Time to save the 'rare earths'

Mining Impact

Time to save the 'rare earths'


Western capitals are suddenly worried over China’s near monopoly, which gives it a potential stranglehold on technologies of the future. In Washington, Congress is fretting about the US military’s dependence on Chinese rare earths, and has just ordered a study of potential alternatives. In Guyun village, a small community in southeastern China fringed by lush bamboo groves and banana trees, the environmental damage can be seen in the red-brown scars of barren clay that run down narrow valleys and the dead lands below, where emerald rice fields once grew.

Mining causing damage

Miners scrape off the topsoil and shovel golden-flecked clay into dirt pits, using acids to extract the rare earths. The acids ultimately wash into streams and rivers, destroying rice paddies and fish farms and tainting water supplies. On a recent rainy afternoon, Zeng Guohui, a 41-year-old labourer, walked to an abandoned mine where he used to shovel ore, and pointed out still-barren expanses of dirt and mud. The mine exhausted the local deposit of heavy rare earths in three years, but a decade after the mine closed, no one has tried to revive the rice fields downstream.

Small mines producing heavy rare earths like dysprosium and terbium still operate on nearby hills. “There are constant protests because it damages the farmland, people are always demanding compensation,” Zeng said. “In many places, the mining is abused,” said Wang Caifeng, the top rare-earths industry regulator at the ministry of industry and information technology in China. “This has caused great harm to the ecology and environment,” he added.

There are 17 rare-earth elements, some of which, despite the name, are not particularly rare, but two heavy rare earths, dysprosium and terbium, are in especially short supply. This is mainly because they have emerged as crucial ingredients of green energy products. China mines more than 99 per cent of the world’s dysprosium and terbium. Most of China’s production comes from about 200 mines in northern Guangdong and in neighbouring Jiangxi province.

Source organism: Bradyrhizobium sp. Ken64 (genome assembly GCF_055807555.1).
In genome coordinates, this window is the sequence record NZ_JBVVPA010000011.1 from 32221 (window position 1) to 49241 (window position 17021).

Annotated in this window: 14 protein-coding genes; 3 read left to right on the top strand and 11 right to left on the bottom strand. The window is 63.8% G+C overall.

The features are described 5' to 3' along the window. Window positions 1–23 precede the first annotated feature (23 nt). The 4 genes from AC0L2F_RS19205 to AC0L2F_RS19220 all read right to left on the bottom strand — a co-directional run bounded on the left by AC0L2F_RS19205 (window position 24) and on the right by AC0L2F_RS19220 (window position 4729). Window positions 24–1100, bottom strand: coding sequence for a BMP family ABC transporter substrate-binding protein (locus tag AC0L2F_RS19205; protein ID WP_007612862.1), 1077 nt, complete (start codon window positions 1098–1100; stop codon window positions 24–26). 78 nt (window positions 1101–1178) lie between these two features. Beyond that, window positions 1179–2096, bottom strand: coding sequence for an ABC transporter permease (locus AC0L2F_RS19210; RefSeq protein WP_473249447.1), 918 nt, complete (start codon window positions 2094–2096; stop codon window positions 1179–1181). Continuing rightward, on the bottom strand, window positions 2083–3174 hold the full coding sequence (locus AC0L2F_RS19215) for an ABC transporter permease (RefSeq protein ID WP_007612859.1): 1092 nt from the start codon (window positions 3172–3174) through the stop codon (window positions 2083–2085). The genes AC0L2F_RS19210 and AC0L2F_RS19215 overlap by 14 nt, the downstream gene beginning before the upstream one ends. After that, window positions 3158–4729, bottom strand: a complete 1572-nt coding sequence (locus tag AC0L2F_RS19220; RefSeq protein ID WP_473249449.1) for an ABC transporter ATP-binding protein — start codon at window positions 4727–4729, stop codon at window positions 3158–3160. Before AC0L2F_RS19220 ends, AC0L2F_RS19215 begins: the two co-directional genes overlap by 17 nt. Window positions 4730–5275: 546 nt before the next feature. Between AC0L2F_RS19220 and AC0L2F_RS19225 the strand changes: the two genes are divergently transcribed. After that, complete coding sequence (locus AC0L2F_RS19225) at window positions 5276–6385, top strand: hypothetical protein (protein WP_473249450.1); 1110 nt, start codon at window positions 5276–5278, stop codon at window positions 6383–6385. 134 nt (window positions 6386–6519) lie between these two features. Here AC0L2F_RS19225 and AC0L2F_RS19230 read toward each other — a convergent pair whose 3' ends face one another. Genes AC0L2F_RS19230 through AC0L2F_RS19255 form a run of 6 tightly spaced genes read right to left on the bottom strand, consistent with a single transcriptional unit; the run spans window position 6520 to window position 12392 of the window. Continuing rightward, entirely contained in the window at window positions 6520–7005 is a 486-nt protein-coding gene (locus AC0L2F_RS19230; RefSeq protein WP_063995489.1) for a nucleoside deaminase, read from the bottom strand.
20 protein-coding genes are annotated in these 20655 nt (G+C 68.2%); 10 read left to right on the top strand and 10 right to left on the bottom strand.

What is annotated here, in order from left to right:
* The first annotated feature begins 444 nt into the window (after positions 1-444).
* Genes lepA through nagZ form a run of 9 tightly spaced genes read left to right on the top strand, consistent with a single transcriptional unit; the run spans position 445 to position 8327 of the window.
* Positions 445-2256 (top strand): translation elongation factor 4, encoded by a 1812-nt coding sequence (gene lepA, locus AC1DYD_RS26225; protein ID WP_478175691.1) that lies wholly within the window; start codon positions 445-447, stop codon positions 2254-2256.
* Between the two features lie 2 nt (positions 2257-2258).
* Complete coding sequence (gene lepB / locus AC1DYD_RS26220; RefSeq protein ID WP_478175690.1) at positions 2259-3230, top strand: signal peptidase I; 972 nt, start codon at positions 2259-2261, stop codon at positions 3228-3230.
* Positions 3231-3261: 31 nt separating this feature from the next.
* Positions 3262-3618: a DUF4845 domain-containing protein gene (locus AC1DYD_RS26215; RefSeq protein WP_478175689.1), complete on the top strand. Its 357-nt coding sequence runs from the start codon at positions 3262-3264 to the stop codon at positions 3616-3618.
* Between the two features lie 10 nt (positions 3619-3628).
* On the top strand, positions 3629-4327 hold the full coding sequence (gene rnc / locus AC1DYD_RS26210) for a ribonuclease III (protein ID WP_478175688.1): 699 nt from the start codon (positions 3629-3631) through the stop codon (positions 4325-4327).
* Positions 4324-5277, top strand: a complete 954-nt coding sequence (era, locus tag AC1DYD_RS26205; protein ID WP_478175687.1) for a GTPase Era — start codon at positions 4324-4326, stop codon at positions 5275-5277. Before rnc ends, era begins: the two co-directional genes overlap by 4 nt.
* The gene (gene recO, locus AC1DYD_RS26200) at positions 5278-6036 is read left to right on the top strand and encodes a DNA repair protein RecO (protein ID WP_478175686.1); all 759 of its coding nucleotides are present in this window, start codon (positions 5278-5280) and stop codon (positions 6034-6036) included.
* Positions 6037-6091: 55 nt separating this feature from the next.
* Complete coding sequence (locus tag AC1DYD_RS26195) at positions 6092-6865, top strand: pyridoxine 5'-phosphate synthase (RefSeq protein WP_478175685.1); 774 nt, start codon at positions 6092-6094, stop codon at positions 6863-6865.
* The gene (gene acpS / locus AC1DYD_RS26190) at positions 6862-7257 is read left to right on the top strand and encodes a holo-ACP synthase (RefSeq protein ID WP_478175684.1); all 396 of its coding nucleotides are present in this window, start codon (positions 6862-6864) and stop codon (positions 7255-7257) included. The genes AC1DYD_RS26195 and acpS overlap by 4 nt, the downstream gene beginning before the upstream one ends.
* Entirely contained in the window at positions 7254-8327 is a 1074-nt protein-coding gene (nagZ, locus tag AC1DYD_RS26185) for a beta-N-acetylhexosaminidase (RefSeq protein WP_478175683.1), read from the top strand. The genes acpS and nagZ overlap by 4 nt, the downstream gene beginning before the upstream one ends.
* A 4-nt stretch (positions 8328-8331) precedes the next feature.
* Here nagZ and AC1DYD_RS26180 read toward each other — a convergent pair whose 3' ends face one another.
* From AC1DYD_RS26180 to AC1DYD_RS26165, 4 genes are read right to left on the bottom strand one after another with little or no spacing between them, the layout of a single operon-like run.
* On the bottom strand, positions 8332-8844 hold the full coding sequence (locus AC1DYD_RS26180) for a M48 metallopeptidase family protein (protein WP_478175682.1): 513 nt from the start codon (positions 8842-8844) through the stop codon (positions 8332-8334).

Illegal practices

China is also the world’s dominant producer of lighter rare earth elements, valuable to a wide range of industries. But these are in less short supply, and the mining is more regulated. Western users of heavy rare earths say that they have no way of figuring out what proportion of the minerals they buy from China comes from responsibly operated mines. Licensed and illegal mines alike sell to itinerant traders. They buy the valuable material with sacks of cash, then sell it to processing centers in and around Guangzhou that separate the rare earths from each other.

Companies that buy these rare earths, including a few in Japan and the West, turn them into refined metal powders. “I don’t know if part of that feed, internal in China, came from an illegal mine and went in a legal separator,” said David Kennedy, the president of Great Western Technologies in Troy, Michigan, which imports Chinese rare earths and turns them into powders that are sold worldwide.

The biggest user of heavy rare earths in the years ahead could be large wind turbines, which need much lighter magnets for the five-ton generators at the top of ever-taller towers. Vestas, a Danish company that has become the world’s biggest wind turbine manufacturer, said that prototypes for its next generation used dysprosium, and that the company was studying the sustainability  of the supply. Goldwind, the biggest Chinese turbine maker, has switched from conventional magnets to rare-earth magnets.

Executives in the $1.3 billion rare-earths mining industry say that less environmentally damaging mining is needed, given the importance of their product for green energy technologies. Developers hope to open mines in Canada, South Africa and Australia, but all are years from large-scale production that will produce sizable quantities of light rare earths. Their output of heavy rare earths will most likely be snapped up to meet rising demand from the wind turbine industry.

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